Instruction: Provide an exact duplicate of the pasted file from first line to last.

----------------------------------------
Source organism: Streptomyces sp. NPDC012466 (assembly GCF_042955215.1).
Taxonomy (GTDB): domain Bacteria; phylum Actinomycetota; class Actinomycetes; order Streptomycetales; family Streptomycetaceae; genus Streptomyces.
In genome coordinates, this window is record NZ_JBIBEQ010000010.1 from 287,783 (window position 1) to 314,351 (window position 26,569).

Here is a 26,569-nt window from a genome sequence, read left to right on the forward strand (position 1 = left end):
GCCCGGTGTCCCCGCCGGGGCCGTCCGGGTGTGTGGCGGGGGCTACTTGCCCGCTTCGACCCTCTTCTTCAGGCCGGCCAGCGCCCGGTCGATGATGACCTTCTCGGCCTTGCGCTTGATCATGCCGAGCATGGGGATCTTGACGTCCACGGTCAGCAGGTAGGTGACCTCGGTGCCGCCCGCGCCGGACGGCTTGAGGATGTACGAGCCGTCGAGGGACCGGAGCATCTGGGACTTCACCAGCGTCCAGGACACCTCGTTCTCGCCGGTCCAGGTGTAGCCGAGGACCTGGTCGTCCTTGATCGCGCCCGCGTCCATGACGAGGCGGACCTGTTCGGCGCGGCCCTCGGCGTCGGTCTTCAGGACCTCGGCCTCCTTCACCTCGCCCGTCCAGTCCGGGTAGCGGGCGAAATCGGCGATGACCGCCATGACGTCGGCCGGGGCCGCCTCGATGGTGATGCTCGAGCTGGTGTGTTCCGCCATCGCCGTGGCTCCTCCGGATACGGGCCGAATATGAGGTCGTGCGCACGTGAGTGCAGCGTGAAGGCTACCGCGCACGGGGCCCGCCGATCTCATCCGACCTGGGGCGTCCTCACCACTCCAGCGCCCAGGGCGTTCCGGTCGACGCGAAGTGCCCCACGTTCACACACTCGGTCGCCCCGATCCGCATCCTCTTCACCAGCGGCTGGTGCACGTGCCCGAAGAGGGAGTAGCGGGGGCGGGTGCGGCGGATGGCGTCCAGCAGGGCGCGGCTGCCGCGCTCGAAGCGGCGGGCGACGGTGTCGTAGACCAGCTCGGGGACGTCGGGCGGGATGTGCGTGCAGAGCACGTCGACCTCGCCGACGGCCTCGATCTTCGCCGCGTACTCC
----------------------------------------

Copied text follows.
Source organism: Streptomyces sp. NPDC012466 (assembly GCF_042955215.1).
Taxonomy (GTDB): domain Bacteria; phylum Actinomycetota; class Actinomycetes; order Streptomycetales; family Streptomycetaceae; genus Streptomyces.
In genome coordinates, this window is record NZ_JBIBEQ010000010.1 from 287,783 (window position 1) to 314,351 (window position 26,569).

Here is a 26,569-nt window from a genome sequence, read left to right on the forward strand (position 1 = left end):
GCCCGGTGTCCCCGCCGGGGCCGTCCGGGTGTGTGGCGGGGGCTACTTGCCCGCTTCGACCCTCTTCTTCAGGCCGGCCAGCGCCCGGTCGATGATGACCTTCTCGGCCTTGCGCTTGATCATGCCGAGCATGGGGATCTTGACGTCCACGGTCAGCAGGTAGGTGACCTCGGTGCCGCCCGCGCCGGACGGCTTGAGGATGTACGAGCCGTCGAGGGACCGGAGCATCTGGGACTTCACCAGCGTCCAGGACACCTCGTTCTCGCCGGTCCAGGTGTAGCCGAGGACCTGGTCGTCCTTGATCGCGCCCGCGTCCATGACGAGGCGGACCTGTTCGGCGCGGCCCTCGGCGTCGGTCTTCAGGACCTCGGCCTCCTTCACCTCGCCCGTCCAGTCCGGGTAGCGGGCGAAATCGGCGATGACCGCCATGACGTCGGCCGGGGCCGCCTCGATGGTGATGCTCGAGCTGGTGTGTTCCGCCATCGCCGTGGCTCCTCCGGATACGGGCCGAATATGAGGTCGTGCGCACGTGAGTGCAGCGTGAAGGCTACCGCGCACGGGGCCCGCCGATCTCATCCGACCTGGGGCGTCCTCACCACTCCAGCGCCCAGGGCGTTCCGGTCGACGCGAAGTGCCCCACGTTCACACACTCGGTCGCCCCGATCCGCATCCTCTTCACCAGCGGCTGGTGCACGTGCCCGAAGAGGGAGTAGCGGGGGCGGGTGCGGCGGATGGCGTCCAGCAGGGCGCGGCTGCCGCGCTCGAAGCGGCGGGCGACGGTGTCGTAGACCAGCTCGGGGACGTCGGGCGGGATGTGCGTGCAGAGCACGTCGACCTCGCCGACGGCCTCGATCTTCGCCGCGTACTCC